Last week, I attended a memorial service for a friend who died suddenly.
I didn’t know Debbie all that well, but I knew her as a facilitator for one of my mental illness support groups. She had recently broken her ankle, and apparently, the cast was put on in a way that was too tight. It affected her circulation and she developed blood clots. Apparently, blood clots aren’t necessarily painful, and she had no idea that she had them. When the clots got into her lungs, she couldn’t breathe. She collapsed and died a few hours later.
To say the least, everyone who knew her was shocked when they heard the news. Life is full of mysteries, but you never expect someone to die as the result of a broken ankle. Yet, as I spoke to several people who knew Debbie better than I did, I heard an almost unanimous hushed whisper: Debbie’s life might have been taken from her, but at least she didn’t take her own life.
People have told me over and over again that when someone commits suicide, the grief faced by their friends and loved ones is the worst kind of grief imaginable. After attending Debbie’s memorial service, I think that’s probably true. No doubt, a death as sudden as hers is difficult to process. I really only knew her from support groups, and it’s hard for me to fathom that I’ll never see her again. But suicide would have been worse.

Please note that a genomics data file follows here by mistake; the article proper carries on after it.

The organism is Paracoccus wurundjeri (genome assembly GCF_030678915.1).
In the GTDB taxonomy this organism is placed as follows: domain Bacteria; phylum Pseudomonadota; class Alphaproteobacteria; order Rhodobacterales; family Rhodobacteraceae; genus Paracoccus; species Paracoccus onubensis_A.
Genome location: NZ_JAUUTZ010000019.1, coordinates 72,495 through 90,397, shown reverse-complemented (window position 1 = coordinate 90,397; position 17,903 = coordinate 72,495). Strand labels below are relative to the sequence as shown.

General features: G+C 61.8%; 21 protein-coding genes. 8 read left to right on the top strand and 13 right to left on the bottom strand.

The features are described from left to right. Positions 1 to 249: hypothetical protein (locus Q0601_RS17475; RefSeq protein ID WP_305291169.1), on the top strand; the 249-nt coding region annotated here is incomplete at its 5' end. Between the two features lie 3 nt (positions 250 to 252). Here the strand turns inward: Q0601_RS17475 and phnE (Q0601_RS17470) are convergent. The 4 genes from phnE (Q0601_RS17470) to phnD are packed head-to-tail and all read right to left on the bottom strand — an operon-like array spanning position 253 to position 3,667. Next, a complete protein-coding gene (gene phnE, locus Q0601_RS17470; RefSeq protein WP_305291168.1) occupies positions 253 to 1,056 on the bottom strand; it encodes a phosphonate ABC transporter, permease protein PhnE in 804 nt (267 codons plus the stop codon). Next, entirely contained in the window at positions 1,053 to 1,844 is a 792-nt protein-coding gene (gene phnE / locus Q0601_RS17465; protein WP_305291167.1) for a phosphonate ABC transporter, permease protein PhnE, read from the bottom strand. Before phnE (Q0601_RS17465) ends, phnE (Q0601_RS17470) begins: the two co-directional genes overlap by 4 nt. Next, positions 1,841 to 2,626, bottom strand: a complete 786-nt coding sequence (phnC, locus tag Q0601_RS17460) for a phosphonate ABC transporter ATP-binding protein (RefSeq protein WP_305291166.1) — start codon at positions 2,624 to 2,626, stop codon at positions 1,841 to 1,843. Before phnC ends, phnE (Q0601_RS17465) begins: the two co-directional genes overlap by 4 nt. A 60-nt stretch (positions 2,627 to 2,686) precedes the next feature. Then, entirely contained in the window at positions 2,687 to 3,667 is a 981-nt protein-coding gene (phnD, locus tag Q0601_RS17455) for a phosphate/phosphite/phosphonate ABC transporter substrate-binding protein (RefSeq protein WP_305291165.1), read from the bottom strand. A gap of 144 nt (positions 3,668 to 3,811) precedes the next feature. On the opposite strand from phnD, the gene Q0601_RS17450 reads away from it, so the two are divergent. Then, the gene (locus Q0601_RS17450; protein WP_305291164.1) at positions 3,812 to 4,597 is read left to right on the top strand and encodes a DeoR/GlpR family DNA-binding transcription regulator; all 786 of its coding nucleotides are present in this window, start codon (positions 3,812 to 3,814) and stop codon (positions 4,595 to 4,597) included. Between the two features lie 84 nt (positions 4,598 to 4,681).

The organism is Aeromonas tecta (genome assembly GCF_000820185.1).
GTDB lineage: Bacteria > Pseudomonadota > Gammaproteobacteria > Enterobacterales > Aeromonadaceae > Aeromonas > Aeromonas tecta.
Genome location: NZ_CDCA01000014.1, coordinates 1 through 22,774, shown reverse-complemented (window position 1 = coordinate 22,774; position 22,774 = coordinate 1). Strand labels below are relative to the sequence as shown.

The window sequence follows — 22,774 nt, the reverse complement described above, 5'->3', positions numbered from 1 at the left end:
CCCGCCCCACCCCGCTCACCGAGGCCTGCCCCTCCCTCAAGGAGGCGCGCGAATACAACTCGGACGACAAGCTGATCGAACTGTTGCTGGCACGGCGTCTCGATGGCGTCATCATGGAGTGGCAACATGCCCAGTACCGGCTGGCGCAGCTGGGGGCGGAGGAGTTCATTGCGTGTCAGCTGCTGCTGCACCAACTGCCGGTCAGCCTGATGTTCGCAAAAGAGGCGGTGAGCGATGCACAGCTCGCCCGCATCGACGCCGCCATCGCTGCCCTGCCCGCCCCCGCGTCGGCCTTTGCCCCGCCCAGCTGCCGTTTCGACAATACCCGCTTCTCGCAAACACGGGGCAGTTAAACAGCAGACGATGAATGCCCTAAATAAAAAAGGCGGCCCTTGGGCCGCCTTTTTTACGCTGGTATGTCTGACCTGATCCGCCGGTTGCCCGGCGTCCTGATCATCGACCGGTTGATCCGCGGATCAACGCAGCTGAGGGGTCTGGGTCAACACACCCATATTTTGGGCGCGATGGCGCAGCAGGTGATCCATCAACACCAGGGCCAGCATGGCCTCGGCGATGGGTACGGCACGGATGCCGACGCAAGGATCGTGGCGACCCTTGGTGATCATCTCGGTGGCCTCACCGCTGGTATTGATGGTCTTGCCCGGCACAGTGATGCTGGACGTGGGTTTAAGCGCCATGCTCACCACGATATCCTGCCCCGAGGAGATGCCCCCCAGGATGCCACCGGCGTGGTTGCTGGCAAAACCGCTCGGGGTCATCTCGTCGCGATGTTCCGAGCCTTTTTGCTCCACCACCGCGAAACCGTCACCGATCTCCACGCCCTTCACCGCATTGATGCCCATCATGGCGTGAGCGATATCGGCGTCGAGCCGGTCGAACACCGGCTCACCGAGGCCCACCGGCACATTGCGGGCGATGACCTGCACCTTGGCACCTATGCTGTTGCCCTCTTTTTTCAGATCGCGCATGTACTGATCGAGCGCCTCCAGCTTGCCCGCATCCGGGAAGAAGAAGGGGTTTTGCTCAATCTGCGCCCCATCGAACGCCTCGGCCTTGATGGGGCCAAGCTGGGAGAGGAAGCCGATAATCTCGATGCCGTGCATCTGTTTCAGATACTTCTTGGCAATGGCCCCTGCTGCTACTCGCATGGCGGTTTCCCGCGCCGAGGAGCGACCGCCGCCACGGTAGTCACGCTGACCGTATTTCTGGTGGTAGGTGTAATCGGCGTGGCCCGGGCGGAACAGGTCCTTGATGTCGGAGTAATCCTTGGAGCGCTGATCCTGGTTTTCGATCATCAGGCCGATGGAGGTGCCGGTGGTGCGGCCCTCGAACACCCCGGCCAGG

Recently, I watched the HBO series Olive Kitteridge. Olive, the protagonist, is a woman whose father committed suicide. Though she admits to having depression, her father’s suicide affects her in more ways than she realizes. There’s a scene where she talks a young man out of committing suicide. He’s outside in the woods and he thinks no one can see him. Olive tells him that kids live in a house nearby, and they often look out the window. “What if they see you,” Olive asks the young man. “You can plan and plan, and you think suicide can be clean. It’s never clean.”
It’s never clean. Those three words hit me like a ton of bricks. I loved the mini-series Olive Kitteridge so much that I’m now reading the novel that it was based on. Debbie’s memorial service reminded me that Olive is right: suicide is many things, but it is never clean. As someone who has certainly been down in those dark depths myself, I know full well that most people who kill themselves probably aren’t thinking of the pain they cause others, and they certainly shouldn’t be blamed for it.
But at least for me, it’s important to remember what Olive Kitteridge said. And it’s important for me to remember that, as hard as Debbie’s death is to deal with, I am comforted knowing that she did not take her own life.